Most of our financial advice in early life comes from older family members. They have been around longer and we begin life trusting them and listening to them. So it can feel awkward when the tables are turned and it may be time for elders to require our advice.
The financial and estate plans of our parents almost inevitably affect our own life plans. This is not only true for children hoping to land sizable inheritances. The costs of retirement or the increased medical expenses associated with aging are often so massive that they spill over onto the next generation.
"If something happens to your parents, not only there goes your safety net and a key part of your support network, but their affairs will likely pile onto you," warned a wealth management professional.
There are some key questions that are important to answer or at least consider. Where do parents intend to live after retirement, and when do they think that will happen? What assets do they have to pay for later life? What assets do they hope to pass on to children or beneficiaries? Do the children want them?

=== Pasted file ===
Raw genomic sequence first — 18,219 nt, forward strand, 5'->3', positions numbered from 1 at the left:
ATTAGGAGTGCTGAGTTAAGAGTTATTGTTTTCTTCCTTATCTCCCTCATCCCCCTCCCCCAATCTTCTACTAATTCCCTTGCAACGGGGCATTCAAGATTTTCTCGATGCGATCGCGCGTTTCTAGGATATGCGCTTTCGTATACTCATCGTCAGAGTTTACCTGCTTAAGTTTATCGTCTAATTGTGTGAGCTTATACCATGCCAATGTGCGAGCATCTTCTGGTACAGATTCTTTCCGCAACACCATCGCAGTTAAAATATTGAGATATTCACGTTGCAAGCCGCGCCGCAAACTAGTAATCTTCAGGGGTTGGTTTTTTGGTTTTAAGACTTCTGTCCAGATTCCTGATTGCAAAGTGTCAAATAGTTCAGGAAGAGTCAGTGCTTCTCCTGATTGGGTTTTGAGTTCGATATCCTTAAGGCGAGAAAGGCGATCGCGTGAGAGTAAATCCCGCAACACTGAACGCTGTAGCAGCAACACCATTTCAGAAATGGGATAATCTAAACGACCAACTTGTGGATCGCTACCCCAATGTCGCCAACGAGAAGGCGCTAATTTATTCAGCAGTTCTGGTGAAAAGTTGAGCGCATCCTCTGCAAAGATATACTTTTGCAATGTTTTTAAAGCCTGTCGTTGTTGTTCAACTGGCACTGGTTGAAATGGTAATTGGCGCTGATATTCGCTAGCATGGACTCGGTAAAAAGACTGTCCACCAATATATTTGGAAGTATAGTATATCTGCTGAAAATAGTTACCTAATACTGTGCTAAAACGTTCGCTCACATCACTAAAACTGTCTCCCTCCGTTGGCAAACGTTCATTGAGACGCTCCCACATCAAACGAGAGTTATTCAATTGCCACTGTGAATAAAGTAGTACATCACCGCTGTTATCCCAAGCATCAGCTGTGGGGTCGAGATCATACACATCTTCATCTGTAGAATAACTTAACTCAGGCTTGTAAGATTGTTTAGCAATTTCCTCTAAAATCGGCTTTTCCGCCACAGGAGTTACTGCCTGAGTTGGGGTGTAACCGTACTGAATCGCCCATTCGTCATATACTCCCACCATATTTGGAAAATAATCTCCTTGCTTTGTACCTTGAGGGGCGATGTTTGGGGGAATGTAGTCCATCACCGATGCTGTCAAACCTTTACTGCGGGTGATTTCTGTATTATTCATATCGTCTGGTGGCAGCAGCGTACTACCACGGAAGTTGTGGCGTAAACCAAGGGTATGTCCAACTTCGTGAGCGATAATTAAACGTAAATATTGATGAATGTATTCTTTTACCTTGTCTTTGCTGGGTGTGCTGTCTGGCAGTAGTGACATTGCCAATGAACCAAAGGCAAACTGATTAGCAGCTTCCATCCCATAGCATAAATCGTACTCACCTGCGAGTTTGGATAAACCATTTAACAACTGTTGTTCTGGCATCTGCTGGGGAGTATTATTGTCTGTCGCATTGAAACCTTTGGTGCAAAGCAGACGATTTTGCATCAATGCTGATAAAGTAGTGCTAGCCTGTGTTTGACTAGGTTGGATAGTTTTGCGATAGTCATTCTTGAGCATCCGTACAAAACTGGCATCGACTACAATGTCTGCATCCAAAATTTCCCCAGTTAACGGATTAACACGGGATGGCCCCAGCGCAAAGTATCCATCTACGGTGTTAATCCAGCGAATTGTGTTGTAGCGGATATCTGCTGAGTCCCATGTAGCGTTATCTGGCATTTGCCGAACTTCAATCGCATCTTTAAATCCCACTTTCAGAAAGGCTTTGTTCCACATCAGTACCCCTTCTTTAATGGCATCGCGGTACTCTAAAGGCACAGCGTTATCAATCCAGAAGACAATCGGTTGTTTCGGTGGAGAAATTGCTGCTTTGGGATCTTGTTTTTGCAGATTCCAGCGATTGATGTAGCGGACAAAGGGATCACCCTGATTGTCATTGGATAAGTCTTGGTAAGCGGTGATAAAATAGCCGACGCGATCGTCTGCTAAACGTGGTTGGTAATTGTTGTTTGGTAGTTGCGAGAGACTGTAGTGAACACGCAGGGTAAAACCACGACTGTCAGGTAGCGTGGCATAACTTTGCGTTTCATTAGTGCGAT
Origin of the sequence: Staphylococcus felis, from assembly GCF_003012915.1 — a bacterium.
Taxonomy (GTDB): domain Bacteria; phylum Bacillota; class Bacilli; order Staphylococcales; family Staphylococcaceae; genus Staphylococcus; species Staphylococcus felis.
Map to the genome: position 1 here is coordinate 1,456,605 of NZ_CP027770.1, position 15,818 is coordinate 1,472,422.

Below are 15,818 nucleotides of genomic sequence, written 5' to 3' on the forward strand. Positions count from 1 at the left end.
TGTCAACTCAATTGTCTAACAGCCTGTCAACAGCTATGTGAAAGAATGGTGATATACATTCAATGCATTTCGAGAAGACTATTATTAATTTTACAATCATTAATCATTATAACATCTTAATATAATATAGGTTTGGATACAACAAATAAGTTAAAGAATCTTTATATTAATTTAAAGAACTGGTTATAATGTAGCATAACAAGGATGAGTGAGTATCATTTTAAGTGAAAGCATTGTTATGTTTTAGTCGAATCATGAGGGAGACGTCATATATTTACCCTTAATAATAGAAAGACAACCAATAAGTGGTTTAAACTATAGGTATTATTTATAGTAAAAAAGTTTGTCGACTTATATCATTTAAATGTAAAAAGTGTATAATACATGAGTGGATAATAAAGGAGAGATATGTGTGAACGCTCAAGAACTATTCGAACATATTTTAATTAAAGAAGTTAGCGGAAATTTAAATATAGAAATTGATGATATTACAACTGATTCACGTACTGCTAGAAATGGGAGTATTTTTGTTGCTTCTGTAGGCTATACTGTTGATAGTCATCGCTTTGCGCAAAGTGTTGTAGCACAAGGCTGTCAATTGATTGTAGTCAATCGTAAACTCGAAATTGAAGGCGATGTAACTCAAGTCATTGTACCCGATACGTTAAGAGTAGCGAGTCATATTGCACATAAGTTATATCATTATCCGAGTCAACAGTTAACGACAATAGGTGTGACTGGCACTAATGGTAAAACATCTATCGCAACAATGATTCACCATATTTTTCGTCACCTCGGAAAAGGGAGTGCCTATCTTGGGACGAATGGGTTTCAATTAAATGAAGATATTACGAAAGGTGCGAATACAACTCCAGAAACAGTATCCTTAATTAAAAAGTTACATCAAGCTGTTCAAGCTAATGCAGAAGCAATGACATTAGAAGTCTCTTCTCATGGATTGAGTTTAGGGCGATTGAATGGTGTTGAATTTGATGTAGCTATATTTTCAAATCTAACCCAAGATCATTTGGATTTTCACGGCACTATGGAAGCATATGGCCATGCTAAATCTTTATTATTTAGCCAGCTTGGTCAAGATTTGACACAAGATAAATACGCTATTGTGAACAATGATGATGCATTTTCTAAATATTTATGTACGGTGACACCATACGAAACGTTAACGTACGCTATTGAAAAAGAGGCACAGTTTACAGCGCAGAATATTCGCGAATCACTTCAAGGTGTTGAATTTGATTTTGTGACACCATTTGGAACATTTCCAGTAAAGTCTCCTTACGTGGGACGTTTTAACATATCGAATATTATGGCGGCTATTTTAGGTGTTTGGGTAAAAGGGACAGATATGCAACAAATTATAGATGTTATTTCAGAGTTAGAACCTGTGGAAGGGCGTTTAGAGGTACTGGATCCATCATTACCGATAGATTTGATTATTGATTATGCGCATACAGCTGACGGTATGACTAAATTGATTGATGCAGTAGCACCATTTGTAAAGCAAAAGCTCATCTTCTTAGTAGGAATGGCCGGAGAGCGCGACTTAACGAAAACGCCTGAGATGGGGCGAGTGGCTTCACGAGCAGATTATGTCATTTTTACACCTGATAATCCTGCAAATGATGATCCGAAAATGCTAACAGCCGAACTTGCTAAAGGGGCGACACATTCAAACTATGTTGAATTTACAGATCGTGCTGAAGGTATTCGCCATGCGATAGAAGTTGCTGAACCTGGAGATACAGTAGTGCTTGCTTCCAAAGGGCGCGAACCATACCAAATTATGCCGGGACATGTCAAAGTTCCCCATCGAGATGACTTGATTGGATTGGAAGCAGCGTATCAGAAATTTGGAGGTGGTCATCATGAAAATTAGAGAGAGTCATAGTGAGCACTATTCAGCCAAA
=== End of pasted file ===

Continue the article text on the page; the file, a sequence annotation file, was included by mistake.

All of these questions can help families make plans for later life as well as plan for the end of life. Properties and assets may be at stake, so the conversation is worth having. Legal representation can help advise on this sensitive subject as well as executing vital parts of the process like finalizing wills and creating trusts to protect assets under a person's care.